A couple of weeks ago my friend Laura Mick posted a “Ponder Anew” blog by Jonathan Aigner criticizing modern church worship (sometimes called faith) music and bands. I found it, as I commented then, a bit snarky. But I ignored my feelings and moved on. Or so I thought. It’s been eating at me ever since. I should have known better. I should’ve written about it and gotten it out of my system. So here goes:
You’re entitled to your opinion about church worship music. I’m entitled to disagree. I took umbrage to your comments on behalf of my church’s praise band. They are not a cover band performing commercial worship songs for the listening pleasure of our congregation. Their music is their ministry. We join them in worship every Sunday. They stand on sacred ground and sing praises to our heavenly Father. We join them with enthusiasm, clapping, and an occasional “wahoo!”
Yes, it’s emotional and Jesusy. Should our worship and praise of our Holy Father not be emotional? I’m reminded of The Bookshop Around the Corner’s Kathleen Kelly in “You’ve Got Mail” when she tells Big Box Bookstore’s Joe Fox: “Whatever else anything is, it ought to be personal.” Worship should be personal. This modern, non-traditional form of worship has allowed me to form a closer relationship with my Father. Much closer than I experienced during traditional services with traditional hymns as a child.
It works for me. That’s the critical issue. It works for me. It’s not working for you, Jonathan. I understand that. But don’t rain on my parade or the parade of all those other Christians who find their way to a church on Sunday morning, rise to their feet to the sound of the electric guitars, drums, trumpet, and piano, and sing their hearts out.
You sound an awful lot like David’s wife Michal in 2 Samuel 6:14-22:
“David, wearing a linen ephod, danced before the Lord with all his might, while he and the entire house of Israel brought up the ark of the Lord with shouts and the sound of trumpets. As the ark of the Lord entered the City of David, Michal daughter of Saul, watched from a window. And when she saw King David leaping and dancing before the Lord, she despised him in her heart.”
Skip to verse 20: “When David returned home to bless his household, Michal daughter of Saul came out to meet him and said, ‘How the king of Israel has distinguished himself today, disrobing in the sight of the slave girls of his servants as any vulgar fellow would!’”
“David said to Michal, ‘It was before the Lord, who chose me rather than your father or anyone from his house when he appointed me to rule over the Lord’s people Israel—I will celebrate before the Lord. I will become even more undignified than this, and I will be humiliated in my own eyes. But these slave girls you spoke of, I will be held in honor.’”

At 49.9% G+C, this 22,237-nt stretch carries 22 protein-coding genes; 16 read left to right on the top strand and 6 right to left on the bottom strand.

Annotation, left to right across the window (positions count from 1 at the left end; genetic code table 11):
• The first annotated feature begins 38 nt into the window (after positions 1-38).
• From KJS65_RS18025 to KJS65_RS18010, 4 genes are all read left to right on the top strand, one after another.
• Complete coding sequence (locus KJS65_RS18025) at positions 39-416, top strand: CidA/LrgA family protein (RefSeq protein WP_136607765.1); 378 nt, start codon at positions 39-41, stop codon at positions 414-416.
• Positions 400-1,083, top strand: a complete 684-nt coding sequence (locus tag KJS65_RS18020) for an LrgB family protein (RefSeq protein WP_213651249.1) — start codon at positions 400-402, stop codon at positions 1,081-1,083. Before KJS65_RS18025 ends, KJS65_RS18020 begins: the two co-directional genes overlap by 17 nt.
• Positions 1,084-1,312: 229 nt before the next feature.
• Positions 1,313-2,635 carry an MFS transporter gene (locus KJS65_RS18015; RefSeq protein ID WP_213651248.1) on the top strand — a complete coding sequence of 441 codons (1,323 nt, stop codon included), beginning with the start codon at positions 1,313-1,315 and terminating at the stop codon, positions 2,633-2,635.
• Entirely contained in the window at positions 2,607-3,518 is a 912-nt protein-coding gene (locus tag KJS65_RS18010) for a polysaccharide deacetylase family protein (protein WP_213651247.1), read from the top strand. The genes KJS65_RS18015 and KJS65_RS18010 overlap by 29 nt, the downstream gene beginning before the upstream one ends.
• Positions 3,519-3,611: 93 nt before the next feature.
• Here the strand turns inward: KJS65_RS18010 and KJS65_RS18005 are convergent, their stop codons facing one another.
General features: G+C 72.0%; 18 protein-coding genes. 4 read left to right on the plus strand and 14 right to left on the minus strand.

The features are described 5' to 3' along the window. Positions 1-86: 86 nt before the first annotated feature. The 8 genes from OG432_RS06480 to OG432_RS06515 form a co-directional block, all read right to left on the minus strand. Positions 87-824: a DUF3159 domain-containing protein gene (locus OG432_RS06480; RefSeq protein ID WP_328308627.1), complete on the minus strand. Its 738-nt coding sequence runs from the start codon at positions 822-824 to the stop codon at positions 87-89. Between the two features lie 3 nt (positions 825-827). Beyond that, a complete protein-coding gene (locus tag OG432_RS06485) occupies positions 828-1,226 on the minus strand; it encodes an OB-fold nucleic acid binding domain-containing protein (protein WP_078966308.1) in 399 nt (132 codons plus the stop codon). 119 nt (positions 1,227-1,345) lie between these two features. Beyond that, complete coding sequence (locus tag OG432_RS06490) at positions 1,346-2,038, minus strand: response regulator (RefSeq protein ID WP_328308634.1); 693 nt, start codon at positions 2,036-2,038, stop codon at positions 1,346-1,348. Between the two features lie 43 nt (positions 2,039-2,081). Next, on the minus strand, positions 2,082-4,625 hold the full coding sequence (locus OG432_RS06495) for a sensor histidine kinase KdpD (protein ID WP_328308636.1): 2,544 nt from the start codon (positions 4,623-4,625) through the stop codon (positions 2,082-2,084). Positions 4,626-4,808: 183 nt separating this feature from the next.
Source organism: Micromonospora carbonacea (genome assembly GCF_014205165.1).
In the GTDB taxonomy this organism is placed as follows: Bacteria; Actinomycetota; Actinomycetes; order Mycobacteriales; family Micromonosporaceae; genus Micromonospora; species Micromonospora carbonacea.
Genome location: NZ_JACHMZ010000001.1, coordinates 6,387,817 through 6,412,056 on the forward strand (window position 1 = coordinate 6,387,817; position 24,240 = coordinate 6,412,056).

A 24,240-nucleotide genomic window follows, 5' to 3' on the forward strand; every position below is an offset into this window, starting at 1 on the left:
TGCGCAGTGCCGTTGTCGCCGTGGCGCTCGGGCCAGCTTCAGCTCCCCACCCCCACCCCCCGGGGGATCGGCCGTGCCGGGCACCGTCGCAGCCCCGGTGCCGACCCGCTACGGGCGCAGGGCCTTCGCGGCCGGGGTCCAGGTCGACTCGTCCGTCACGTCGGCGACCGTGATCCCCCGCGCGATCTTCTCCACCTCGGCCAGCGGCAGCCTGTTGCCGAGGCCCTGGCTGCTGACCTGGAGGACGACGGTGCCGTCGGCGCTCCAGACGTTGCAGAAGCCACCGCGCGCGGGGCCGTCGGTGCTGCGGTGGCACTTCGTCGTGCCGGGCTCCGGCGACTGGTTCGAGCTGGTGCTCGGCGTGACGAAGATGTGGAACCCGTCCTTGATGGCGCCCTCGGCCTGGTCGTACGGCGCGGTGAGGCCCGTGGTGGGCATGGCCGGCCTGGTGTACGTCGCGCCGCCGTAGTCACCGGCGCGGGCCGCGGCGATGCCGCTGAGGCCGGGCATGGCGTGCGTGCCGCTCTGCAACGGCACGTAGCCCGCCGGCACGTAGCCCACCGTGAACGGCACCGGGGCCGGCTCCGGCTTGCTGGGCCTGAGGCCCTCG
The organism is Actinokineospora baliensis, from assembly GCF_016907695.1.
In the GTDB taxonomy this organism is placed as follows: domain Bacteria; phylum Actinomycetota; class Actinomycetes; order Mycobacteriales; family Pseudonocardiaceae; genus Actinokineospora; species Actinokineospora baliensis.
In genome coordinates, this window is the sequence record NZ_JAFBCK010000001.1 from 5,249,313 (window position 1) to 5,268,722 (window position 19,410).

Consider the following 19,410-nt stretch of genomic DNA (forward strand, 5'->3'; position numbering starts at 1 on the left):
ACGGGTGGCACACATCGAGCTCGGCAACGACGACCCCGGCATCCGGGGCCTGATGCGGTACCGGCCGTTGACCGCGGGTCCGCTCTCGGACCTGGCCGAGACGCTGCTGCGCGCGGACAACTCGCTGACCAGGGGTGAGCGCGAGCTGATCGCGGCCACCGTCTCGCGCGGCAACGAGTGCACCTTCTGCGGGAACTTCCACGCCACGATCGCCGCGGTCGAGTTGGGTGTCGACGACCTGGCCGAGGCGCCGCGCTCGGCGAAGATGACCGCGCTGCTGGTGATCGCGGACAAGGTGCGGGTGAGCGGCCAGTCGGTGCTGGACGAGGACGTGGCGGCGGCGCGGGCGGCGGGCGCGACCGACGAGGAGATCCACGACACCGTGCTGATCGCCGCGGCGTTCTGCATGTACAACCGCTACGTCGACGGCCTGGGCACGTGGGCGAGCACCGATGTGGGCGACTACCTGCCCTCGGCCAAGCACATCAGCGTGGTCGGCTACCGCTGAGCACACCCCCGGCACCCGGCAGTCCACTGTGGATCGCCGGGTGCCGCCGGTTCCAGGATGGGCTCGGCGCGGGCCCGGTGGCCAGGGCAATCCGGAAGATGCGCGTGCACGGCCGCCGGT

We sing, we dance, we leap for joy, because that is how we choose to worship. I’m a terrible singer. I love the old hymns. That doesn’t keep me from opening my mouth and praising the Lord by singing songs written by faithful Christian singers/songwriters like Rich Mullins, the father of faith music, or Chris Tomlin or Todd Agnew, or David Crowder or Aaron Shust or Michael Smith.
I used to chuckle condescendingly when I came across the TV broadcasts of church services with people standing, swaying, their hands in the air, tears trickling down their faces. It seemed corny. Hokey. Not anymore. That’s me on Sunday morning. That’s the gift my church has given me. The ability to raise my hands to my Father through song and be brought to tears by the sheer joy of knowing His grace covers me, broken down, messed up, me. Our worship leader once described it as a child raising her hand to her daddy. It’s personal.
Lately it seems as if there are a slew of books and blogs telling us how we ought to do these things. I suppose it should come as no surprise that worship has followed in the way of health and exercise or health and diet or love and marriage. Do this and you’ll be healthy. Do this and you’ll lose weight. Do this and you and your husband will stop fighting.
Pray this way and you’ll have an authentic prayer relationship with God. Seriously? Isn’t it true that anytime you speak to God from your heart, it’s authentic? You don’t need a self-help book for prayer. As Nike says. Just do it.
Isn’t it true that any time you stand and sing from the heart—whether you use a hymnal or peek at a screen on the wall—you’re worshipping from the heart?
As long as the music and the message are scripturally sound, I accept different styles of worship. Build those people up. Build those faith bands up. Don’t tear them down. There’s enough non-Christians doing that. We don’t need Christians to critique each other in a ponderous one-up-man-ship on the best way to worship. The important thing is that people are worshiping and developing a closer walk with Christ. Find the worship service that works for you. Go. Worship. That’s what’s important.
Feel free to chime in about your favorite style of worship in the comments below. What’s your favorite worship song? Do you prefer hymns? Which ones?
Here’s a link to one of my favorites. Creed by Rich Mullins. It’s an old video. He passed away several years ago.
Ponder Anew blog by Jonathan Aigner